National campaign seeks to empower impoverished Holocaust survivors

The NGO Spring for Holocaust Survivors aids at-risk survivors.

By
January 24, 2017 18:52
3 minute read.
Zev Kedem

Zev Kedem. (photo credit: Courtesy)

 
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In Israel alone, there are approximately 180,000 elderly Holocaust survivors, 25% of whom unnecessarily live below the poverty line.

Unaware of the financial entitlements they are owed by the government for their profound suffering and loss, these men and women are now in the twilight of their lives, when they need aid more than ever.

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As International Holocaust Remembrance Day approaches, the Israeli NGO Spring for Holocaust Survivors, is launching a national campaign to help at-risk survivors cut through bureaucratic red tape to procure money that could mean the difference between life and death.

Although most survivors are legally entitled to assistance of up to NIS 9,000 a month from various government funds earmarked specifically for their needs, about half remain unaware of such invaluable resources.​

Among those who are aware of the money owed to them, many are charged prohibitive rates from attorneys who pocket a sizable percentage of the funds, or are incapable of filling out the necessary paper work.

Aviva Silberman, a seasoned attorney, founded Spring for Holocaust Survivors in 2007 to “ensure that each and every survivor lives with dignity and welfare.”

Since then, by simply helping thousands of survivors fill out government forms, Spring for Holocaust Survivors has obtained roughly NIS 250 million via the Finance Ministry, the German government, and the Claims Conference.



Nonetheless, Silberman, who does not charge for the NGO’s services, says 45,000 survivors living in Israel remain impoverished because they have not taken advantage of their rights under the law and existing programs.

Despite opening eight centers across the country to help survivors fill out paper work and which delineate their legal and financial rights from the Finance Ministry, Germany, Conference on Jewish Material Claims against Germany, and Foundation for the Benefit of Holocaust Victims in Israel, many survivors continue to endure needless poverty.

Zev Kedem, 82, of Haifa – who survived incarceration at six death camps beginning at age five, including Auschwitz and Mauthausen-Gusen – said on Tuesday that the NGO’s assistance has ensured he will live the remainder of his life in dignity, without the fear of poverty that afflicts so many others.

Kedem, who was born in Poland near Krakow, said he survived the camps by being “silent and invisible.” He briefly worked for Oskar Schindler, but lamented that he did not make his life-saving list.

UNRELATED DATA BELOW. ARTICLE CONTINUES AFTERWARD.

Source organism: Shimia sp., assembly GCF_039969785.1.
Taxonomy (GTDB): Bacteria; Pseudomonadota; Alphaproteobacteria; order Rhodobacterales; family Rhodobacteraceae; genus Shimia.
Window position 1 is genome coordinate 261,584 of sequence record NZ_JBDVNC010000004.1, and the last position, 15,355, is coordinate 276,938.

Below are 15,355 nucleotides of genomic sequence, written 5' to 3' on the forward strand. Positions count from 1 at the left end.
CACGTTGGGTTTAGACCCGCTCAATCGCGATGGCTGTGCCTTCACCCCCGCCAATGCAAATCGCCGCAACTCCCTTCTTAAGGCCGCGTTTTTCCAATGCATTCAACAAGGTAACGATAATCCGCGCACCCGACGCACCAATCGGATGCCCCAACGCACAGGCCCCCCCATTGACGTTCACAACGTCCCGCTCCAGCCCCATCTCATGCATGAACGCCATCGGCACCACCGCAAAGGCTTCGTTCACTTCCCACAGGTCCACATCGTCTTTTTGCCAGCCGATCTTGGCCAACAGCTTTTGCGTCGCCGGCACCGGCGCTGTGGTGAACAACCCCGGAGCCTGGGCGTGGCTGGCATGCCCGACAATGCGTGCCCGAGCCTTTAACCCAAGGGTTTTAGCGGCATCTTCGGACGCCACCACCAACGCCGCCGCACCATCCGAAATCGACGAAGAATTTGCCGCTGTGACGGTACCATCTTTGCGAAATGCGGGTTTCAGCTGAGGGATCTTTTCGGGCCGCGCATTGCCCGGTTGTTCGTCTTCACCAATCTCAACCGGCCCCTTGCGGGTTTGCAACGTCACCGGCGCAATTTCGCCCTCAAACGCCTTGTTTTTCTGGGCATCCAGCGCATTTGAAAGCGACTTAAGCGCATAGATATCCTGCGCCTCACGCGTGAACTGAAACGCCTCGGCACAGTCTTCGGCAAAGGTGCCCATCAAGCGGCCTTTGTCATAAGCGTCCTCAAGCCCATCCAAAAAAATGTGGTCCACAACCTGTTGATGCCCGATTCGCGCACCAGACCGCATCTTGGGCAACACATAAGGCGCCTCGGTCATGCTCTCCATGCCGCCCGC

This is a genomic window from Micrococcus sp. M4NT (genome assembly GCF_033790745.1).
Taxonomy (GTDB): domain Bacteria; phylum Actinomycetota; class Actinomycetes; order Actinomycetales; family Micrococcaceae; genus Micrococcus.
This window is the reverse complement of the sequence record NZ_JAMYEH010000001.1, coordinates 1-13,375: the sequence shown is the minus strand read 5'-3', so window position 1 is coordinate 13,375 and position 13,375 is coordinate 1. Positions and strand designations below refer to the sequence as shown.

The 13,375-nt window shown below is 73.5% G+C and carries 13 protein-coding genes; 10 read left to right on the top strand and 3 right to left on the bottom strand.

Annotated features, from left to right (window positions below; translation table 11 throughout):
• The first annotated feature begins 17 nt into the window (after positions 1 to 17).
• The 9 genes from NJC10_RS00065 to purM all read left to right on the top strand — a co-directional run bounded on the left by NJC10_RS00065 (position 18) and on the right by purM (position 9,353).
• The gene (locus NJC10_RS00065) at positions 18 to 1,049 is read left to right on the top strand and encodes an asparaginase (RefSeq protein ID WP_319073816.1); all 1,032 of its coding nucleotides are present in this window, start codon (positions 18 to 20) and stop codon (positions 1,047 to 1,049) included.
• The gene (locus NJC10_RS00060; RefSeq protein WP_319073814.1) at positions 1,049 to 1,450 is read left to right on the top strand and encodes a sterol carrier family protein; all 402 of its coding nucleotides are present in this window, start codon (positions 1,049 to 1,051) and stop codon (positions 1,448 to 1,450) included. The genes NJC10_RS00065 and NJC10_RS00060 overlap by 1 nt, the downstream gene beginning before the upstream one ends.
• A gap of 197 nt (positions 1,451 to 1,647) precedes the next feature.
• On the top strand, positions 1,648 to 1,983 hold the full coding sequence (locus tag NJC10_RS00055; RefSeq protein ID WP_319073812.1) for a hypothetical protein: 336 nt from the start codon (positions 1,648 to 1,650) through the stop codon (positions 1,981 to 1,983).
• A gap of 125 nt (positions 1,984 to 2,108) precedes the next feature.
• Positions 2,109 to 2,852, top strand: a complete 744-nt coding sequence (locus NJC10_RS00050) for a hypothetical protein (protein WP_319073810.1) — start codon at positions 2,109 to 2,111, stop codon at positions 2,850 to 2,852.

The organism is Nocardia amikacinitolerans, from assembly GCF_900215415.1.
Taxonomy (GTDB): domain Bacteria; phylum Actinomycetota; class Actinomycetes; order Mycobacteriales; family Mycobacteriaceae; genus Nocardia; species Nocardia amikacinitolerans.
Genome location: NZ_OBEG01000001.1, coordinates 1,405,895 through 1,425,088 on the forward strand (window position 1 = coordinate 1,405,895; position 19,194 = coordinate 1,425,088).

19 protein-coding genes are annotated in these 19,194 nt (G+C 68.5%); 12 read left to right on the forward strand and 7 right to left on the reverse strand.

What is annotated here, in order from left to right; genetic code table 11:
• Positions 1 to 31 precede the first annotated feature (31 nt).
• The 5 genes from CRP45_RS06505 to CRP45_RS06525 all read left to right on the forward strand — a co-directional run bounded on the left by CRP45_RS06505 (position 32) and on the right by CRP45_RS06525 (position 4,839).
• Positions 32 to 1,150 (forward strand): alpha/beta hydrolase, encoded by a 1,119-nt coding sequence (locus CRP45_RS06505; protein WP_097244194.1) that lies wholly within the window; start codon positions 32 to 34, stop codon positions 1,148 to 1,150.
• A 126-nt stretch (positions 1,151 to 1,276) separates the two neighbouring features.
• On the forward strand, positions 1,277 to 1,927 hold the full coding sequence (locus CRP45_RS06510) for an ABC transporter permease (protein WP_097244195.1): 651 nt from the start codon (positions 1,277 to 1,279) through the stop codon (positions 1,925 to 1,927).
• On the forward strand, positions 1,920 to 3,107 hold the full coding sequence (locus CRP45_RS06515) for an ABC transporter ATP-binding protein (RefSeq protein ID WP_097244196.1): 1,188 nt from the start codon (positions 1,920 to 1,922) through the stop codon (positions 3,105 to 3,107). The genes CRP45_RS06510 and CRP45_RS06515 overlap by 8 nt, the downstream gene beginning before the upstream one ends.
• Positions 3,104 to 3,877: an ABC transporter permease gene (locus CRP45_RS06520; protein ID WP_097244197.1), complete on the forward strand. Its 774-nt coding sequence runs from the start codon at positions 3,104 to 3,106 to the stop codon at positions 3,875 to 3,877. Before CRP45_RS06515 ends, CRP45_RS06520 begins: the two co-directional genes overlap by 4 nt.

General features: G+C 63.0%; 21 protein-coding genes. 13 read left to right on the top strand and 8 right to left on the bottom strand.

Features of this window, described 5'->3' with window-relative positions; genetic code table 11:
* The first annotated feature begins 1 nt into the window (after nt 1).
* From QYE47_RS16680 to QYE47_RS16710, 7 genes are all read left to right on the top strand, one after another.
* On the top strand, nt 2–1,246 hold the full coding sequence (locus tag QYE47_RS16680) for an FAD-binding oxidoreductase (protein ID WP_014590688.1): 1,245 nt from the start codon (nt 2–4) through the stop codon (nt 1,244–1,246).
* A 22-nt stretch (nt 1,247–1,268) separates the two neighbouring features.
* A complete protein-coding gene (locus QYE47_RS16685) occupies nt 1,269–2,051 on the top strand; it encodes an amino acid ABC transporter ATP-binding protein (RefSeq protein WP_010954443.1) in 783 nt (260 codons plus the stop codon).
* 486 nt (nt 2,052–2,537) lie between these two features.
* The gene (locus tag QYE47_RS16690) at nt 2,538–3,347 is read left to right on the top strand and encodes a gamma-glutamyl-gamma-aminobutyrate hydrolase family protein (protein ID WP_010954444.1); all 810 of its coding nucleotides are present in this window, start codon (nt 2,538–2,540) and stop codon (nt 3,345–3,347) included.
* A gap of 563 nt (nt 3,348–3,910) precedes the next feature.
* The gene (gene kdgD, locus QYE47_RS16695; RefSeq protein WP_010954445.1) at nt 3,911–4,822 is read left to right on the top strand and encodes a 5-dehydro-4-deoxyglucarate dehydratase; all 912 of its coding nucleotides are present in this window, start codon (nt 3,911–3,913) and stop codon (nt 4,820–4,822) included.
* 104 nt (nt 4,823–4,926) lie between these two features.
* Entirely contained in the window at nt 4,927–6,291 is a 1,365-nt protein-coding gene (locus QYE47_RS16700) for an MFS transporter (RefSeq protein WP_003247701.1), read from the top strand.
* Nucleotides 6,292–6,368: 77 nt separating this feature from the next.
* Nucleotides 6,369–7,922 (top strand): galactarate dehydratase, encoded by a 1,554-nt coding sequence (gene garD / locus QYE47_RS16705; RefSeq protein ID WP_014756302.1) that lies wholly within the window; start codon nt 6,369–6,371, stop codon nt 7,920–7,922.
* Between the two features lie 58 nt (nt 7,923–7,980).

“No child under the age of 13 was supposed to survive,” he said of that time.

At the conclusion of the war, after being liberated from Mauthausen-Gusen at age 10, Kedem was orphaned. Aided by the United Nations Refugee Organization for Children, he went on to live in several foster homes in Oxford, England, before attending college at the University of Glasgow.

In 1960, after earning an agricultural engineering degree, he made aliya and lived on a kibbutz. Forty years later, he discovered that his mother had survived the war – only shortly before her death.

Due to the enduring post-traumatic stress he suffered during the Holocaust, Kedem said he had financial difficulty for many years.

“Because I was taught to be silent and invisible to stay alive, and was so systematically exploited, I had problems standing up to institutions that owed me money,” he said, noting that for many years he survived on roughly the NIS 2,000 he received monthly from the German government.

“I subsisted on limited levels, until a year and a half ago, when the lawyers at Spring for Holocaust Survivors helped improve my situation by substantially increasing my pension.”

While Kedem said he is uncomfortable discussing the details of his newfound income, apart from noting the majority of it comes from the Israeli government, he emphasized that it is important for him to inform other survivors with similar difficulties to get the help they need.

“I could not break through the bureaucratic walls, and was totally incapable of filling out the paperwork myself to get the money I was owed, and I am enormously grateful to them,” he said of Spring for Holocaust Survivors.

“It really changed the quality of my life, and I pray that others will go to them so they will no longer have to live in poverty.”

For more information, survivors and family members can call 072-242-4404 or go to www.avivshoa.co.il/about.


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